The last time Josh McDaniels challenged a call before Thursday was in December 2010 when, as coach of the Denver Broncos, he successfully appealed what had been ruled a completed pass by Kansas City Chiefs quarterback Matt Cassel.
He didn’t miss a beat as coach of the Raiders more than a decade later.
McDaniels successfully challenged an offensive play that was ruled incomplete late in the second quarter of the Raiders’ 27-11 victory over the Jacksonville Jaguars in the NFL Hall of Fame Game.
Jarrett Stidham threw a 14-yard out to Tyron Johnson on a third-and-11 play, but the officials ruled Johnson got only one foot inbounds with possession of the ball.
It gave McDaniels and his staff the perfect live-game opportunity to test their procedures for whether to use a coach’s challenge.
“There are so many benefits to (the preseason) if you use it the right way,” McDaniels said Monday. “For us, we try to simulate everything from the way we would do it in the (regular season) from our bus schedule to the stadium to our pregame routine to what we were doing on the field, which got a little disrupted because of the weather, to what we do in the pregame meeting to what we do at halftime, including (challenge) situations.”
In the case of the potential catch by Johnson, McDaniels got word from Matt Sheldon, the team’s director of football research and strategy, in the press box that the play might be worth a review. Though the TV analysts appeared to question the decision, it proved to be a good one.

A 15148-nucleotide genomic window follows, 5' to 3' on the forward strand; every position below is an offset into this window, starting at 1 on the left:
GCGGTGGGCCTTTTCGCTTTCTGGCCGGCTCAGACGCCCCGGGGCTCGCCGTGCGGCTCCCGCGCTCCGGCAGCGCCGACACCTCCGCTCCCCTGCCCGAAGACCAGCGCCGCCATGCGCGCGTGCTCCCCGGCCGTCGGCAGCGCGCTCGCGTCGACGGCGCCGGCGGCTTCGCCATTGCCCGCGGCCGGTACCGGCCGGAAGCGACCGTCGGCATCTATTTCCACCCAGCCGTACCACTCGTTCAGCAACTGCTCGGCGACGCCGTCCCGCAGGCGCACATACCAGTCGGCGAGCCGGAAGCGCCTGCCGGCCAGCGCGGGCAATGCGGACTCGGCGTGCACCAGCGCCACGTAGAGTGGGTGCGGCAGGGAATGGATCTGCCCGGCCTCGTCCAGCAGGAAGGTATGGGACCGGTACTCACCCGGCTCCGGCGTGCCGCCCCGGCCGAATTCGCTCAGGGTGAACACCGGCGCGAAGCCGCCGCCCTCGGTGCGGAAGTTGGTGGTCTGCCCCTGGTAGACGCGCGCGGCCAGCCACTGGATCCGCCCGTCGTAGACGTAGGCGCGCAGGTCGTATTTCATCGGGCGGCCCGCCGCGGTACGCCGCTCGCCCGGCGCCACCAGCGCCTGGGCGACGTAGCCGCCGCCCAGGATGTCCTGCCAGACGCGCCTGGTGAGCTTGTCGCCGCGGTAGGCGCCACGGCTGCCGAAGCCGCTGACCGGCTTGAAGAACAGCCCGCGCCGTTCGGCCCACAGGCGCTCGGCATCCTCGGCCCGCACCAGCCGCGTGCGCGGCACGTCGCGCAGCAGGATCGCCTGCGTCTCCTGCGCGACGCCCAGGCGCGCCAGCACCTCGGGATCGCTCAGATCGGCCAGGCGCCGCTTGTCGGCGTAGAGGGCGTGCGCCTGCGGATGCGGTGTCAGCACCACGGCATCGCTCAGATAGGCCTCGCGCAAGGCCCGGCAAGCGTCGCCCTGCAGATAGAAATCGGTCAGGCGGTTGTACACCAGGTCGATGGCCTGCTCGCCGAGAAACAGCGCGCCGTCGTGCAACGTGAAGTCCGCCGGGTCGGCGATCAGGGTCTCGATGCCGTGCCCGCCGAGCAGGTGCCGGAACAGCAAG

The officials ruled Johnson had control of the ball when his first foot was still on the ground and then tapped down his second one before stepping out. The successful challenge gave the Raiders a first down and kept alive a drive that resulted in a touchdown just before halftime.
“We knew going into the game that if there was anything close, we wanted to go through our procedure,” McDaniels said. “(Sheldon) is always going to give us the input we need and make the decision whether or not we go ahead and challenge something. We had a couple conversations as the night went on about those things and just so happens that one was close enough that we felt like it was worth doing.”
McDaniels was successful on five of 13 challenges in two seasons with the Broncos.
Offensive tackle Brandon Parker did not practice Monday, leaving Alex Leatherwood to take the majority of first-team reps on the right side.
Parker appeared to be in pain and nursing an arm injury in the locker room after Thursday’s game.
Tight end Darren Waller remained out of practice, as did defensive end Clelin Ferrell. The cornerback group was depleted with Rock Ya-Sin, Anthony Averett and Cre’Von LeBlanc sitting out the session.
Veteran defensive tackle Danny Shelton worked out with the Raiders.
The 2015 first-round pick of the Cleveland Browns played two seasons for the Patriots when McDaniels and general manager Dave Ziegler were in New England, then played for defensive coordinator Patrick Graham with the New York Giants last season.
Shelton has started 72 of the 100 games he has played over seven seasons, recording six sacks and 278 tackles.
There was some good competition during a one-on-one drill between receivers and defensive backs at the goal line during Monday’s indoor practice.
One particular matchup stood out, as second-year cornerback Nate Hobbs drew star wide receiver Davante Adams.
Hobbs locked down Adams on one rep, prompting some chatter from players waiting to get their reps.
Adams got his revenge the next time through the line, as he stutter-stepped and cut across Hobbs’ face to get a step before reeling in an easy pass for a touchdown.
Hobbs, who is having an excellent camp, also came down with an interception during 11-on-11 drills.